No one makes this point more eloquently than Abraham Joshua Heschel did in God in Search of Man. He describes the Genesis scene where Adam and Eve, having eaten of the forbidden fruit, hid themselves from the presence of God. But the Lord comes looking for them, and he cries out, “Where art thou?” That call, Heschel says, is one “that goes out again and again. It is a still small echo of a still small voice.” It may not be “uttered in words” or “conveyed in categories of the mind,” but all human beings, as children of God, regularly hear it in the deep places of their being: “Where art thou?”
This is an important reality—one that Calvin means when he speaks of the sensus divinitatis, the sense of the presence of God. We can be confident that even those who live in open and declared rebellion against the Living God regularly hear that still small voice. It may be when suddenly they awake in the middle of the night with the nagging sense that something is stirring in their deep places. Or it may be in a time of particular worry or fear. They hear the voice calling their name, even though it may not be uttered in audible words.
That divine call promises fulfillment for each person’s quest for joy. But it does not encourage us to take our human longings, even those that seem quite free from the effects of our fallenness, at face value. You will sometimes hear the line (often misattributed to G.K. Chesterton) that the man who knocks on the door of a brothel is looking for God. Obviously the statement should not be taken as meaning that the man hopes that God will be the one who greets him at the door. The message is rather that people who are looking for ultimate fulfillment in the quest for pleasure or wealth or power or any other element or aspect of creation will not find it in these things.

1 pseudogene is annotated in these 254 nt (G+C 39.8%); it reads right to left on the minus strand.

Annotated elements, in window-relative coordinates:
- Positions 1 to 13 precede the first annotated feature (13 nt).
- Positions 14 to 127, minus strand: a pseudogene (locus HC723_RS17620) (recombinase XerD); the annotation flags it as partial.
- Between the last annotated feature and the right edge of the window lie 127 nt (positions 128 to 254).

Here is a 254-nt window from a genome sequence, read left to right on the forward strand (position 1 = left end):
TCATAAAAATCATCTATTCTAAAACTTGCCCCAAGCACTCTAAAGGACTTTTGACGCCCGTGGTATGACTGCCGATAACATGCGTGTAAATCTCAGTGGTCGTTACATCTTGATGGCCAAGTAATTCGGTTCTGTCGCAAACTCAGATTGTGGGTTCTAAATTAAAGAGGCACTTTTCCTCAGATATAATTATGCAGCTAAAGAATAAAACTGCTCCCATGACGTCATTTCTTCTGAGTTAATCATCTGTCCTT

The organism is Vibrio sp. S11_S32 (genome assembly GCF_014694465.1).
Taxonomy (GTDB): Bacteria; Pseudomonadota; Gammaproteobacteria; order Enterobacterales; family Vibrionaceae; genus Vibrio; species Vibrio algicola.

The Westminster Shorter Catechism puts the point simply: Our chief end as human beings is to glorify God and to enjoy him forever.
Richard J. Mouw is president of Fuller Theological Seminary.